Huawei P20 Lite Review

Since we’re on mobile phones, why not continue talking about them? That’s right, I didn’t get the P20 that Dirty Shoes got because she’s the baller; I’m just the ball-boy. Ball-boy gets P20 Lite.

Since arriving in Japan, I’ve used a number of smartphones from different manufacturers. Apart from the very first flip-phone I got for work purpose, the smartphones I’ve used to-date are a green Sharp Aquos 103SH, white Fujitsu Arrows NX F-06E, silver Sony Xperia XZ SO-01J, and my current blue Huawei P20 Lite.

As you can see, I’ve never used an iPhone because I find it very difficult to use. The lack of freedom to tweak and customize the phone is a pain point for me. There are also no widget settings nor menu to perform a variety of actions on various apps easily. Case in point: I have my calendar widget and a number of finance widgets laid out across the home screen on my Android currently, so I can browse through a number of things quickly without launching any app. That is the kind of convenience iPhone lacks, so I don’t see myself using an iPhone ever.

Among the Android phones I’ve used, Aquos has been the most disappointing. Its touchscreen response pales in comparison to other brands and that is the biggest peeve I have with it, so I’ve decided never to use an Aquos phone again. Arrows was a pretty decent phone and I liked it, until I tried Xperia, that is. Xperia is my favorite brand thus-far. Despite the novelty in having my P20 Lite on-hand, I’m afraid I have given my heart to Xperia. The phone’s sleek design, highly responsive touchscreen, great audio (even better coupled with my beastly Sony WH-1000XM2 headphones) are all a huge plus. The only reason I didn’t get an Xperia this time was because Y!Mobile doesn’t carry them =( But before I get too hung up on talking about the Xperia, let’s get back to topic: the P20 Lite.

Now, Dirty Shoes had a breeze transferring data from her older OnePlus 3 to her new P20 because of the built-in phone cloning function. The P20 Lite also has the phone clone function pre-installed (although I didn’t use it), so that means, you don’t have to worry about having to re-download your apps and transferring your pictures, data and files from your old phone because it almost literally clones your old phone. That is true of all Android phones now since you can just download the phone clone app.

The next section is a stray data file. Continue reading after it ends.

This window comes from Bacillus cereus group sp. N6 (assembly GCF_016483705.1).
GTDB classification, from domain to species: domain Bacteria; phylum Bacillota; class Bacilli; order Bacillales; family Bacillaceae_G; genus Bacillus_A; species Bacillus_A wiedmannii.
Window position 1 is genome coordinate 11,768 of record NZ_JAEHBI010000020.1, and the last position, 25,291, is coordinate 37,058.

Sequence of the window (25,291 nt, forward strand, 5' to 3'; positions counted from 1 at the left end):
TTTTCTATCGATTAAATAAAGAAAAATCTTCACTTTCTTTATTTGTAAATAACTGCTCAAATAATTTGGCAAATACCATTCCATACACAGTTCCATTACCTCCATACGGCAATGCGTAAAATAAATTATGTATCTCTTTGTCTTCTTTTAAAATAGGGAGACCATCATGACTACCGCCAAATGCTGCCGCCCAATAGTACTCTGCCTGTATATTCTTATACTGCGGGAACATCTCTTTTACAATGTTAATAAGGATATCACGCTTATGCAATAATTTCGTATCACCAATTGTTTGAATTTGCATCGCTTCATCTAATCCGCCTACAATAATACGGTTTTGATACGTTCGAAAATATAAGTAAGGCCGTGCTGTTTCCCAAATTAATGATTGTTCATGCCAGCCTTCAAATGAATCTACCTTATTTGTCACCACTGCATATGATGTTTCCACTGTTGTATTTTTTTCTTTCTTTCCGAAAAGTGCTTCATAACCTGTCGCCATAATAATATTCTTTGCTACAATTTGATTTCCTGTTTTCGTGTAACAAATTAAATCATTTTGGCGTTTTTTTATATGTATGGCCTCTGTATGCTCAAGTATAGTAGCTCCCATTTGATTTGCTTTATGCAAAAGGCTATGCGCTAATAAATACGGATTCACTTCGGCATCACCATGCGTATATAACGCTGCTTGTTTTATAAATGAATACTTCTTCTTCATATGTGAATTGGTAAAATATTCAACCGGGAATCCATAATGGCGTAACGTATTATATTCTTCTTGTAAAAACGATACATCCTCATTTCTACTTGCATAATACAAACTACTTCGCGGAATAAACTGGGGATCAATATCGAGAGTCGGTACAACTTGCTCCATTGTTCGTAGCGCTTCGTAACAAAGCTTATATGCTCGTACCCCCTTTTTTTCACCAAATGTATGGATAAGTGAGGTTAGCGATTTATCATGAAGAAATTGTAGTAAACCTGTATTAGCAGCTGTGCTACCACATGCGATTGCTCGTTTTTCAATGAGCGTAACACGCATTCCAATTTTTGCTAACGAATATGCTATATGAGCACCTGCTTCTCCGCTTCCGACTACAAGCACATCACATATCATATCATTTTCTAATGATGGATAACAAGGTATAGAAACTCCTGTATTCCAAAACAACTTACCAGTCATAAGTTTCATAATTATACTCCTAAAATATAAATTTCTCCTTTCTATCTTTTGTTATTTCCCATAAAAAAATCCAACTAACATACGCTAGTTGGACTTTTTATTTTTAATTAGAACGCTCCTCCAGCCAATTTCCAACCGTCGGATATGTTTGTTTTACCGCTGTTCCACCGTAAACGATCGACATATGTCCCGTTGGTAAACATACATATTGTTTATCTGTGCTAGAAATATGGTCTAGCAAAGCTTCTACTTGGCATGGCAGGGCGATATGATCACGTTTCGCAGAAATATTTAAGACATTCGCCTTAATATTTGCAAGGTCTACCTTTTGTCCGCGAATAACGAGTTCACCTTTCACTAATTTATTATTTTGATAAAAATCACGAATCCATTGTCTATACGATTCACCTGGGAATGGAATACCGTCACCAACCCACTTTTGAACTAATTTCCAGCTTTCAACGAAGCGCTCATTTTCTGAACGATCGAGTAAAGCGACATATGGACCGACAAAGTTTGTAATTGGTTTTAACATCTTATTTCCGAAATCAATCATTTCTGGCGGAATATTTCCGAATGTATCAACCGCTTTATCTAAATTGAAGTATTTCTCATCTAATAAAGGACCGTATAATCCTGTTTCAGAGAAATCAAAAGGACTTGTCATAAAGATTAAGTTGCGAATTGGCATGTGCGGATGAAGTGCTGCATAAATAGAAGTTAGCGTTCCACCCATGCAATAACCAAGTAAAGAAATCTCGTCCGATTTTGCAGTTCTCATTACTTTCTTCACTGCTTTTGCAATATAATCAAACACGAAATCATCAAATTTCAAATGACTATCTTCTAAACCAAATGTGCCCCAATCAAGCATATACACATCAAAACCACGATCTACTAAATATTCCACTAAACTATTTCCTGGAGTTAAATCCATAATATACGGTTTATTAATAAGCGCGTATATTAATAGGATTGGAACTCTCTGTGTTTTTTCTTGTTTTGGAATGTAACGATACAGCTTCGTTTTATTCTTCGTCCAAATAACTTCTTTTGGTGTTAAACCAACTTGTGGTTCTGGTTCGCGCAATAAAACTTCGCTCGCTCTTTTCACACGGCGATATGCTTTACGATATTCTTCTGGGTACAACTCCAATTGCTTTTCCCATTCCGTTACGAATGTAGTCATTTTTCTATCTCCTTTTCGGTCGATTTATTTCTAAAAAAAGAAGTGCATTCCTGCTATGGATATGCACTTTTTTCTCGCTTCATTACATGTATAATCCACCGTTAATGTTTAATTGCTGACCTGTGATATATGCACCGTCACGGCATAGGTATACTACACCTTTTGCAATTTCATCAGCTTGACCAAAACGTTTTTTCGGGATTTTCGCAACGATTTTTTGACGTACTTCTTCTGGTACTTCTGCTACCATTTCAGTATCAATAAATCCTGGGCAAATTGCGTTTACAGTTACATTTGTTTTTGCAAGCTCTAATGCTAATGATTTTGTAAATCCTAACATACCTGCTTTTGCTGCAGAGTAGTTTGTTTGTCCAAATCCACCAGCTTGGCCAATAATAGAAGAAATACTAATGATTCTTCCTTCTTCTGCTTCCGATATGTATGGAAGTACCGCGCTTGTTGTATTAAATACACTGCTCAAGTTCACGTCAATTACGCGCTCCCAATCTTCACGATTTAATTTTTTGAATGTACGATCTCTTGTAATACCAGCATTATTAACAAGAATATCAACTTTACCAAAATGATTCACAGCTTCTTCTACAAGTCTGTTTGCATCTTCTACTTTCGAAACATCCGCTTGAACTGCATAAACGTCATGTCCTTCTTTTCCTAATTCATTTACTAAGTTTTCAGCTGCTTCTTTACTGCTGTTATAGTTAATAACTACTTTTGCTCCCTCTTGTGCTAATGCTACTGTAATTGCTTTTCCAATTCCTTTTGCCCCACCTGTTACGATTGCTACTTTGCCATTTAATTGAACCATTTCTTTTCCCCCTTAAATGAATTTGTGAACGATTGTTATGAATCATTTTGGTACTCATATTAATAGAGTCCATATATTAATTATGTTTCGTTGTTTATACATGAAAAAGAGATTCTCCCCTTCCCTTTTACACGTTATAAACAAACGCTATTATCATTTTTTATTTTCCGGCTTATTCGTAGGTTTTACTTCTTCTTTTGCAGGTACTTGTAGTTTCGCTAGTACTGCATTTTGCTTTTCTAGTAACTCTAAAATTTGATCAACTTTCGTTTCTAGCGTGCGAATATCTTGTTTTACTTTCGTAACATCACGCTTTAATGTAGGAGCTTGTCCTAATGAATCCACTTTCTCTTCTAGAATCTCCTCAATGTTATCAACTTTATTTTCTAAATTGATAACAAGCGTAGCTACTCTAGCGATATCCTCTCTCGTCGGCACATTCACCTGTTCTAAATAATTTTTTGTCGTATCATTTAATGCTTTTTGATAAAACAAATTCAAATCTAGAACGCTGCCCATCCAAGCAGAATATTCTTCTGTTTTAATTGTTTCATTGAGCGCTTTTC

For selfie and photography lovers, the P20 Lite is a great phone to have. It has the beauty function built into the default camera app and a number of stickers that you can play around with. Further, it also comes with a pro mode which you can meddle with to adjust your desired ISO settings and what not so you feel like a professional photographer. Sadly, regardless of it being a China phone, all phones sold in Japan are required to disable the mute function on its pre-installed cameras, so if a silent camera is more important to you than the functions Huawei’s built-in app has to offer, then you can download silent camera apps from the Google Play store.

The downside of the P20 Lite would be the audio. I haven’t actually tried listening to music on it although I wasn’t too disturbed when I watched YouTube. But when making phone calls, the sound over the phone is a little muffled and sometimes hard to hear. Unless you have Anthony Hopkins brandishing his announcer voice while talking to you over the phone, chance is, you’ll notice the muffled sound.

The other thing I don’t like about the P20 Lite is its screen. Under a bright sunny day, I only had to adjust my Xperia XZ to about 80% of its brightness to get a clear view of the screen. On the P20 Lite, maxing out the brightness level does little to subvert the glaring reflection. The screen does become clearer than if it were really dark, but it is a big minus to me.

The only plus I can think of regarding this phone that is actually useful for me is the hybrid sim function. This means, it has a nano sim card slot + a slot for either an SD card or another nano sim. So if you want to use an SD card, you can’t insert 2 sim cards. However, if you’re not using an external SD card, you can basically use the phone as though it is dual sim, although I don’t think it is capable of receiving calls on both SIM cards at any one time. Nevertheless, it being sim-free also means I can insert my Circles Life sim card from Singapore in the other slot instead of keeping it in my glasses’ case.

Conclusion: Buy an Xperia.

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